REPORT: Shockingly Few Men In Academia Take Paternity Leave
1:50 pm, February 22nd | by Amy Tennery
While academia may be among the most egalitarian environments for paternal/maternal leave, a new report shows that men aren’t taking paternity leave all that often — and the ones who do aren’t always contributing a whole lot on the homefront.
The University of Virginia and University of Connecticut study, which was published in Businessweek today, showed that just 12 percent of the men among “a sample of 181 married, heterosexual, tenure-track professors” with young children chose to take paternity leave. (Side note: according to the report, just around 69 percent of the women polled took maternity leave, which, holy crap, to the rest of that 31 percent, because your ladybits clearly have the regenerative capabilities of X-Men’s Wolverine. Anyway. Moving on.)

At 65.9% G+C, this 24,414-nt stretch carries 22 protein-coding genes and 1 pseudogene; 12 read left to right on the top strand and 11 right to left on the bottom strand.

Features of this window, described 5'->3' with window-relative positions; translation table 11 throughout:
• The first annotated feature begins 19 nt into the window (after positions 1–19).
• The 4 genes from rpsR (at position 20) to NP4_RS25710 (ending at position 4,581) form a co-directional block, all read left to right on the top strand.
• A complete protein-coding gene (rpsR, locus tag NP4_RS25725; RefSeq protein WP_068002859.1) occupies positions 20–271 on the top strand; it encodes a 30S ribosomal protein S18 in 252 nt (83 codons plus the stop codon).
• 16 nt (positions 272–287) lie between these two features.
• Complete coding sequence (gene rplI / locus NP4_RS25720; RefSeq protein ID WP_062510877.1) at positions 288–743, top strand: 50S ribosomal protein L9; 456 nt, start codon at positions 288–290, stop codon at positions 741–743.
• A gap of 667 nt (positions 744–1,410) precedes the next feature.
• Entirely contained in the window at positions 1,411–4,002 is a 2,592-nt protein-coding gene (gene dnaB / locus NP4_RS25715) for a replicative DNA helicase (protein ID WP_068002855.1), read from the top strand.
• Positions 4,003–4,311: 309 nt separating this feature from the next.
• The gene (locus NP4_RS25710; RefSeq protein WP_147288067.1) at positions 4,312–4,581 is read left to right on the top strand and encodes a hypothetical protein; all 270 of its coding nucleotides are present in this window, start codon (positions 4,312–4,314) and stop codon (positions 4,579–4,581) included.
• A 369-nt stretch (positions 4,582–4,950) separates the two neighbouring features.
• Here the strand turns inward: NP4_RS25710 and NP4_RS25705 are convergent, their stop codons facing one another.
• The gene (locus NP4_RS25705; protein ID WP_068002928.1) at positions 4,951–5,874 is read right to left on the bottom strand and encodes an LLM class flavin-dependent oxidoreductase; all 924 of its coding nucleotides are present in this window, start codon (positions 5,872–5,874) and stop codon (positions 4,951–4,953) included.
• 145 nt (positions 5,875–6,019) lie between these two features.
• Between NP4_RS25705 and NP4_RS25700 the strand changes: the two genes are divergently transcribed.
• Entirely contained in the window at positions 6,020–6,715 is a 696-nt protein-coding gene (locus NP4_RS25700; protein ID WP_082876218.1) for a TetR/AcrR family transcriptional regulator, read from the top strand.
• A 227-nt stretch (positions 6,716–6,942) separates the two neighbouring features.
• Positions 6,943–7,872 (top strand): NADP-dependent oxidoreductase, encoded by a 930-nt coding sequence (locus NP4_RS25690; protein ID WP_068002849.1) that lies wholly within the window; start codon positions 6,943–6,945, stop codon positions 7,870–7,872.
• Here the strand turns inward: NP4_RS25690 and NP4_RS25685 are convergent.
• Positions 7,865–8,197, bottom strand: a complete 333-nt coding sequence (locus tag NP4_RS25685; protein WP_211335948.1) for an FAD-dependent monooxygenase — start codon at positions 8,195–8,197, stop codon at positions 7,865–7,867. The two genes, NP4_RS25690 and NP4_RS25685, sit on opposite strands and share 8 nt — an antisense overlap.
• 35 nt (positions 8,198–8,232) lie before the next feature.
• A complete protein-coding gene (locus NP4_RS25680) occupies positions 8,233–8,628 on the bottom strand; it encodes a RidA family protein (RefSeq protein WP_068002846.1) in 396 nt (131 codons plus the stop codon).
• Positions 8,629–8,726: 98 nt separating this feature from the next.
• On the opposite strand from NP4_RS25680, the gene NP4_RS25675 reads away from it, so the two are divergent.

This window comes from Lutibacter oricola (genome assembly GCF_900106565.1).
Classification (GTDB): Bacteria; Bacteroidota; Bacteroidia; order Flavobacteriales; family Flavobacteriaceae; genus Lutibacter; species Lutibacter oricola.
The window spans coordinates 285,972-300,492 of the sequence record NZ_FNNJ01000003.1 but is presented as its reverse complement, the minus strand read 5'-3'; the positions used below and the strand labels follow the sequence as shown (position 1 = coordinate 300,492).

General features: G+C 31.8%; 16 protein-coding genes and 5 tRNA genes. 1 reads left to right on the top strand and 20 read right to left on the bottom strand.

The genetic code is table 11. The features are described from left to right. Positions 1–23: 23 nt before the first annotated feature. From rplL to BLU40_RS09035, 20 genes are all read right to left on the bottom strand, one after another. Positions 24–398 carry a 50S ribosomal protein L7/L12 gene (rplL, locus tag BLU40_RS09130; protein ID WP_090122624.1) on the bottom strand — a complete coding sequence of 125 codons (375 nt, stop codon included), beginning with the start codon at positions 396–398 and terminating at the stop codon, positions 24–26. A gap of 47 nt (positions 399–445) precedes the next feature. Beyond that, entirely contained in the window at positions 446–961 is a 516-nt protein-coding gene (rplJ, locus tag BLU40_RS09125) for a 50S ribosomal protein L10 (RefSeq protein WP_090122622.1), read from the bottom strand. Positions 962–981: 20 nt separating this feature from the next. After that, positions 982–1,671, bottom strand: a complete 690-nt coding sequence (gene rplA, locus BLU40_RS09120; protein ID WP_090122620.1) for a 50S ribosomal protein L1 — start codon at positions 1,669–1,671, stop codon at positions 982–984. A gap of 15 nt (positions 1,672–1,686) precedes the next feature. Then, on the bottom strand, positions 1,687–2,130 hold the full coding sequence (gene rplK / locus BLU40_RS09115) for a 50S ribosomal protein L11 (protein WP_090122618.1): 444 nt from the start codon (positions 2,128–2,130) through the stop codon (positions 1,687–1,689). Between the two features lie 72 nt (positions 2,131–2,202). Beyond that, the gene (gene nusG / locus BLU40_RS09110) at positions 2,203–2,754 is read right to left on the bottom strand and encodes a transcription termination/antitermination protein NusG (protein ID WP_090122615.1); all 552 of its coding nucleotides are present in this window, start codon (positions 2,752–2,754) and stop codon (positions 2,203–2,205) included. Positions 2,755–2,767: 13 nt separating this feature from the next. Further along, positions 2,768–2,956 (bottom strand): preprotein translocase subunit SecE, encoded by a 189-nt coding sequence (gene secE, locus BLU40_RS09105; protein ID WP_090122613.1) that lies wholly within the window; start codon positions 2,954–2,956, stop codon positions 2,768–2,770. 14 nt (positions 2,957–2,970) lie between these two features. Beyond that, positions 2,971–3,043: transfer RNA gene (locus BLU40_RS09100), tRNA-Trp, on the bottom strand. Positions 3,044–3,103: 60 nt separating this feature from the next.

Of course, as we mentioned, the sample size was under 200, so it’s not the world’s most comprehensive study. Still, it presents a troubling trend for men and women both in and out of academia. If we can’t show that dudes are using paternity leave, it’ll be a lot tougher to keep it around. Which, in turn, will make it all the more difficult for women to transition back to work from the post-natal realm. (The report also notes that the men who did take paternity leave “performed significantly less child care relative to their spouses.” So… Thanks.)
Professors: Ruining paternity leave for the rest of us.